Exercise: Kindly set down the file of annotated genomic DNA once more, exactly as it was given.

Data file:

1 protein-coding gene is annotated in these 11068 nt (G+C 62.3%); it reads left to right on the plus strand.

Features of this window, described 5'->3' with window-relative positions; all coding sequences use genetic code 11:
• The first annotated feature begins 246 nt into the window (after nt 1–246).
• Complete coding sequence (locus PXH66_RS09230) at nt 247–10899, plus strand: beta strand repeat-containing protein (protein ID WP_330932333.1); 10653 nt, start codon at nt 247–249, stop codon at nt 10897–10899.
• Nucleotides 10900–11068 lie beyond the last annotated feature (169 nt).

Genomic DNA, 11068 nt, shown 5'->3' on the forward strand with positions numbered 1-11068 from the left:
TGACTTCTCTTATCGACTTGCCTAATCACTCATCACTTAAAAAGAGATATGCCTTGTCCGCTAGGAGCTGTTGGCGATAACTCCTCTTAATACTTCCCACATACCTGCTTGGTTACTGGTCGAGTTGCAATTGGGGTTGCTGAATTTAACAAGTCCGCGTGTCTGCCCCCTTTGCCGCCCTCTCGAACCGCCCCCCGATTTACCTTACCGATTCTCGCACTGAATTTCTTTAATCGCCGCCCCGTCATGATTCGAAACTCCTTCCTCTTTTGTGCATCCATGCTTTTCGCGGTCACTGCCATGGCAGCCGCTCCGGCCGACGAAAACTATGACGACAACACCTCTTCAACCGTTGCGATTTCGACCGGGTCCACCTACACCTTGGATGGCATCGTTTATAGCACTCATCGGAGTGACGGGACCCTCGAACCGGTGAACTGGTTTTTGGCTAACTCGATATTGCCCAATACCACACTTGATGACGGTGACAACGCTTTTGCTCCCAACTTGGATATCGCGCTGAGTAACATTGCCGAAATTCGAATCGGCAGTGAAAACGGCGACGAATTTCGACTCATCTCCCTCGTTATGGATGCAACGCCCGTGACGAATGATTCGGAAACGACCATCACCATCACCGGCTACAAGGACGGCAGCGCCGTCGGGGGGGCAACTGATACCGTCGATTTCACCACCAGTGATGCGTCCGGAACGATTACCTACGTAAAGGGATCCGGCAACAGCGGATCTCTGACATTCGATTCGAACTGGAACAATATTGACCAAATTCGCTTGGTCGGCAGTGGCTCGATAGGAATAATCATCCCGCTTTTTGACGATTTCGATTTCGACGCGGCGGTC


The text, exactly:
1 protein-coding gene is annotated in these 11068 nt (G+C 62.3%); it reads left to right on the plus strand.

Features of this window, described 5'->3' with window-relative positions; all coding sequences use genetic code 11:
• The first annotated feature begins 246 nt into the window (after nt 1–246).
• Complete coding sequence (locus PXH66_RS09230) at nt 247–10899, plus strand: beta strand repeat-containing protein (protein ID WP_330932333.1); 10653 nt, start codon at nt 247–249, stop codon at nt 10897–10899.
• Nucleotides 10900–11068 lie beyond the last annotated feature (169 nt).

Genomic DNA, 11068 nt, shown 5'->3' on the forward strand with positions numbered 1-11068 from the left:
TGACTTCTCTTATCGACTTGCCTAATCACTCATCACTTAAAAAGAGATATGCCTTGTCCGCTAGGAGCTGTTGGCGATAACTCCTCTTAATACTTCCCACATACCTGCTTGGTTACTGGTCGAGTTGCAATTGGGGTTGCTGAATTTAACAAGTCCGCGTGTCTGCCCCCTTTGCCGCCCTCTCGAACCGCCCCCCGATTTACCTTACCGATTCTCGCACTGAATTTCTTTAATCGCCGCCCCGTCATGATTCGAAACTCCTTCCTCTTTTGTGCATCCATGCTTTTCGCGGTCACTGCCATGGCAGCCGCTCCGGCCGACGAAAACTATGACGACAACACCTCTTCAACCGTTGCGATTTCGACCGGGTCCACCTACACCTTGGATGGCATCGTTTATAGCACTCATCGGAGTGACGGGACCCTCGAACCGGTGAACTGGTTTTTGGCTAACTCGATATTGCCCAATACCACACTTGATGACGGTGACAACGCTTTTGCTCCCAACTTGGATATCGCGCTGAGTAACATTGCCGAAATTCGAATCGGCAGTGAAAACGGCGACGAATTTCGACTCATCTCCCTCGTTATGGATGCAACGCCCGTGACGAATGATTCGGAAACGACCATCACCATCACCGGCTACAAGGACGGCAGCGCCGTCGGGGGGGCAACTGATACCGTCGATTTCACCACCAGTGATGCGTCCGGAACGATTACCTACGTAAAGGGATCCGGCAACAGCGGATCTCTGACATTCGATTCGAACTGGAACAATATTGACCAAATTCGCTTGGTCGGCAGTGGCTCGATAGGAATAATCATCCCGCTTTTTGACGATTTCGATTTCGACGCGGCGGTC